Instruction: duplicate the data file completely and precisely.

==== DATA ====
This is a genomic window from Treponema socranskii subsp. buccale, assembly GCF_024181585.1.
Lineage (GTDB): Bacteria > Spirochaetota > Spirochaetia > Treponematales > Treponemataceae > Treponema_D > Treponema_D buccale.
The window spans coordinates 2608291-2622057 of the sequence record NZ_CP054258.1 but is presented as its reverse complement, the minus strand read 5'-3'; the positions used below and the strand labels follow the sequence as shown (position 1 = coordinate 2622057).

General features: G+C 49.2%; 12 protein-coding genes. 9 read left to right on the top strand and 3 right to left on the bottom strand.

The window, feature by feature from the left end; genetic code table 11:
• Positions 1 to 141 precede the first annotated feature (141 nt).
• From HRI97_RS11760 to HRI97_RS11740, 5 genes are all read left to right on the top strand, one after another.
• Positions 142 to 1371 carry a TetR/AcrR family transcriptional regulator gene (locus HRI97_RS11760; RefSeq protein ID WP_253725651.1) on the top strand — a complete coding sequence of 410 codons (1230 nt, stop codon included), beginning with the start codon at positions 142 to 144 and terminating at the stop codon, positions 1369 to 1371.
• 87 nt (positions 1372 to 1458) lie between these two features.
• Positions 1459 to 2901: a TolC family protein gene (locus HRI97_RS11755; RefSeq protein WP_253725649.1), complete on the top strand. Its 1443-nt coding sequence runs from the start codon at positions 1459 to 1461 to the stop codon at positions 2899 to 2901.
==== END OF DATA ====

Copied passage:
This is a genomic window from Treponema socranskii subsp. buccale, assembly GCF_024181585.1.
Lineage (GTDB): Bacteria > Spirochaetota > Spirochaetia > Treponematales > Treponemataceae > Treponema_D > Treponema_D buccale.
The window spans coordinates 2608291-2622057 of the sequence record NZ_CP054258.1 but is presented as its reverse complement, the minus strand read 5'-3'; the positions used below and the strand labels follow the sequence as shown (position 1 = coordinate 2622057).

General features: G+C 49.2%; 12 protein-coding genes. 9 read left to right on the top strand and 3 right to left on the bottom strand.

The window, feature by feature from the left end; genetic code table 11:
• Positions 1 to 141 precede the first annotated feature (141 nt).
• From HRI97_RS11760 to HRI97_RS11740, 5 genes are all read left to right on the top strand, one after another.
• Positions 142 to 1371 carry a TetR/AcrR family transcriptional regulator gene (locus HRI97_RS11760; RefSeq protein ID WP_253725651.1) on the top strand — a complete coding sequence of 410 codons (1230 nt, stop codon included), beginning with the start codon at positions 142 to 144 and terminating at the stop codon, positions 1369 to 1371.
• 87 nt (positions 1372 to 1458) lie between these two features.
• Positions 1459 to 2901: a TolC family protein gene (locus HRI97_RS11755; RefSeq protein WP_253725649.1), complete on the top strand. Its 1443-nt coding sequence runs from the start codon at positions 1459 to 1461 to the stop codon at positions 2899 to 2901.